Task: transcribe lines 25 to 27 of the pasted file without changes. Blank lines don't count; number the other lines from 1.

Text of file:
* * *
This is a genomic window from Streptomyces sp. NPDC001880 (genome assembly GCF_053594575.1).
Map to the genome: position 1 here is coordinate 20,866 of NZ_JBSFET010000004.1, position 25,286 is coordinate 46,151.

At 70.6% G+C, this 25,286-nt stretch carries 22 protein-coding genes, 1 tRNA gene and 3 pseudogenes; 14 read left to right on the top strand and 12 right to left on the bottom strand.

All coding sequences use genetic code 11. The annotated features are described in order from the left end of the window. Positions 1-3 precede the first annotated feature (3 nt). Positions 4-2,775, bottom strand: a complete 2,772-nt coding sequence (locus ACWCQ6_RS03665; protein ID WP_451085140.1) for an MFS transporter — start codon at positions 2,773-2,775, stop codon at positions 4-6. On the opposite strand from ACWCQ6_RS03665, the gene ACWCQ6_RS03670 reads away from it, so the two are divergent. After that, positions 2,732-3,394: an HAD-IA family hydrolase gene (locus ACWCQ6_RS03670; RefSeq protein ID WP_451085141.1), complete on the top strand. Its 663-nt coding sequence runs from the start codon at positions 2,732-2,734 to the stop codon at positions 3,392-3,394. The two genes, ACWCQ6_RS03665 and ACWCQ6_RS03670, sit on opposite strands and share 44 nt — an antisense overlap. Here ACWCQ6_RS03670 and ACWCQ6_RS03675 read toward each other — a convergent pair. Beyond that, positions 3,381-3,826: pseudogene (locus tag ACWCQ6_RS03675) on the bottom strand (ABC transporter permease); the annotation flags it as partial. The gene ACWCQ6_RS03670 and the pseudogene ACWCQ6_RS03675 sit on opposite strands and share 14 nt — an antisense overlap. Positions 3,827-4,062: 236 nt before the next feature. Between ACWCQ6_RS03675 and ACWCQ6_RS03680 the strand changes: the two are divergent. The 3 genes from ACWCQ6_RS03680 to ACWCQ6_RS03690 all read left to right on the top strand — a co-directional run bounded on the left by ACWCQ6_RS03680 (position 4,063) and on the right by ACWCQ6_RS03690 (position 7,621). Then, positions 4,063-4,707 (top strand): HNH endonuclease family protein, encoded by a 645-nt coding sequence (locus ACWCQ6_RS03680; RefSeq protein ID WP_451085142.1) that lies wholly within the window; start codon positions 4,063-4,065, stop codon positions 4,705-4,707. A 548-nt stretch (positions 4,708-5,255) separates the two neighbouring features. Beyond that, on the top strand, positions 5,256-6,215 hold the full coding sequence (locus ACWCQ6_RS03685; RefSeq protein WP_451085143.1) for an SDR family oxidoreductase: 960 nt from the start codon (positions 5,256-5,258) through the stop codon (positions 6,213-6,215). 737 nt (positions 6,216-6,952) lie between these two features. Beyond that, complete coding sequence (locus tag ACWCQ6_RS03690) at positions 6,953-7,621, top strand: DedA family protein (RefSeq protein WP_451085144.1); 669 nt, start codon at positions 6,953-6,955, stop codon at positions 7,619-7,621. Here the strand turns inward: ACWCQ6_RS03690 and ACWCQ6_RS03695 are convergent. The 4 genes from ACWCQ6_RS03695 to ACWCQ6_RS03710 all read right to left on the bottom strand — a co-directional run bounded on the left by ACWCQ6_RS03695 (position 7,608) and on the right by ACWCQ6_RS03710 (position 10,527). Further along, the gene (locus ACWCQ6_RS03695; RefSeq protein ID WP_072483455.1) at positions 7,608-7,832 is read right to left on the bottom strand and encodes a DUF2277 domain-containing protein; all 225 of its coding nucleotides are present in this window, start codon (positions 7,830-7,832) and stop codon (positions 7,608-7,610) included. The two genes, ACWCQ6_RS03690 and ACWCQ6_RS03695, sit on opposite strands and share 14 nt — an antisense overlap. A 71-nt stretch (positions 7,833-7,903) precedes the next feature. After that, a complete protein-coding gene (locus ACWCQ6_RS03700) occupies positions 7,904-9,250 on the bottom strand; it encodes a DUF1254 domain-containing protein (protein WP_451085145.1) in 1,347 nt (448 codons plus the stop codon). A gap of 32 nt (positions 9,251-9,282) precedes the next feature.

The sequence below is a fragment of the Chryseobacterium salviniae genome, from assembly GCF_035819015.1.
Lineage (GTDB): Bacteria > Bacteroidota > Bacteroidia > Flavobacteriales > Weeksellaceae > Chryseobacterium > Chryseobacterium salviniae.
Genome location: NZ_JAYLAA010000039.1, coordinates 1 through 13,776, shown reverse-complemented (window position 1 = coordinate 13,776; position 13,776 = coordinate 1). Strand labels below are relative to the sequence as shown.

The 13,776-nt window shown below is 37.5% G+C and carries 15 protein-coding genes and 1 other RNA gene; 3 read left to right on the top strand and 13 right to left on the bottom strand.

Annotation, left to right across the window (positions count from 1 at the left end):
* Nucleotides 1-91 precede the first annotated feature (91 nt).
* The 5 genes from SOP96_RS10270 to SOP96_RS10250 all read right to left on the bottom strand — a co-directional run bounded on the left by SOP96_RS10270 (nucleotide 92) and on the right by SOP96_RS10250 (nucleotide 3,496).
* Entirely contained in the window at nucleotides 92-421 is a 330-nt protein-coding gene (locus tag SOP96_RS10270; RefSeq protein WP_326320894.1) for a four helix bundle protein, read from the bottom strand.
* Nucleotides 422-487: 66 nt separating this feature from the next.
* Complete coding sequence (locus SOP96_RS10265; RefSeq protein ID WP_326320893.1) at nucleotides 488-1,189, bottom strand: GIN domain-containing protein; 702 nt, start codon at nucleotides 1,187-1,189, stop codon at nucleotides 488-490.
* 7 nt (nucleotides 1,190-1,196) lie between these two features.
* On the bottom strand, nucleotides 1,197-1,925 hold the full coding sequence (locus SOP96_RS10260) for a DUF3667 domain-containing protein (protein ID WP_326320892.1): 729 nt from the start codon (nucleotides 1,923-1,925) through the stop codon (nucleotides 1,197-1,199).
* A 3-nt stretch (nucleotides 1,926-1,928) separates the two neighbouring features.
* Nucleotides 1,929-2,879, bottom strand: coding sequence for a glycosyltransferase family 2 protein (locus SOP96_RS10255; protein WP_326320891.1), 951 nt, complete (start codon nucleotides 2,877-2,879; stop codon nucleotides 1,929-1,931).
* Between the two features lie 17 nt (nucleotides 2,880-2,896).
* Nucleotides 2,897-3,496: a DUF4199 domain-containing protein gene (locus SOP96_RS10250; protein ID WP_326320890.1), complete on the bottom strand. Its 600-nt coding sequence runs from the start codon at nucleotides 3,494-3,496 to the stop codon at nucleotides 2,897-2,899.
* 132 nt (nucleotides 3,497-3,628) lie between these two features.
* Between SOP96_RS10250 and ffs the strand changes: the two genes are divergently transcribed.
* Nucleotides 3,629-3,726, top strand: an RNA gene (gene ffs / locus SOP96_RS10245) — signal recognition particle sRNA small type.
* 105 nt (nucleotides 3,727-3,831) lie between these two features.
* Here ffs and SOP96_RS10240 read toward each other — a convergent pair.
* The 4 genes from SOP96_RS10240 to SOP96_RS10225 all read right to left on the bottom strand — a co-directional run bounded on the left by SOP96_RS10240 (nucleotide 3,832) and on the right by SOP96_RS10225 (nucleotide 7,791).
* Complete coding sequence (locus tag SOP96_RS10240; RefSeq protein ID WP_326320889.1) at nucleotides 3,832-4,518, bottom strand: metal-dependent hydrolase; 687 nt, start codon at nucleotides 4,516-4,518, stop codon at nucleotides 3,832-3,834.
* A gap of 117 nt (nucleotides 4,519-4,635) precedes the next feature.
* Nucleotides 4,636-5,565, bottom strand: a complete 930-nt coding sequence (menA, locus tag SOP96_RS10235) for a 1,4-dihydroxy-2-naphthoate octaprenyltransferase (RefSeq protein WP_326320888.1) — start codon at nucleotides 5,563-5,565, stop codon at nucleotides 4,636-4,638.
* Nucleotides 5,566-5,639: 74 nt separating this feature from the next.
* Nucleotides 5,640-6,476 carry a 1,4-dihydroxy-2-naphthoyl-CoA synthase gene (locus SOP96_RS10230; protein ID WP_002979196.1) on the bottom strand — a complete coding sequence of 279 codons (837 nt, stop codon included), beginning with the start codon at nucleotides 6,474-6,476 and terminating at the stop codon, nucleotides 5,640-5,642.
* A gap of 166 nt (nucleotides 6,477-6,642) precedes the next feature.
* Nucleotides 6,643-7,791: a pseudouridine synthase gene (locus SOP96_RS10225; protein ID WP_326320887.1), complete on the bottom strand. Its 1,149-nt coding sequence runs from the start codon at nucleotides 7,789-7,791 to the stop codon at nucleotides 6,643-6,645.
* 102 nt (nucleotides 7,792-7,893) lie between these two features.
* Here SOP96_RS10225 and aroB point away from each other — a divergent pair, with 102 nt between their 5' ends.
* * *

* Here ffs and SOP96_RS10240 read toward each other — a convergent pair.
* The 4 genes from SOP96_RS10240 to SOP96_RS10225 all read right to left on the bottom strand — a co-directional run bounded on the left by SOP96_RS10240 (nucleotide 3,832) and on the right by SOP96_RS10225 (nucleotide 7,791).
* Complete coding sequence (locus tag SOP96_RS10240; RefSeq protein ID WP_326320889.1) at nucleotides 3,832-4,518, bottom strand: metal-dependent hydrolase; 687 nt, start codon at nucleotides 4,516-4,518, stop codon at nucleotides 3,832-3,834.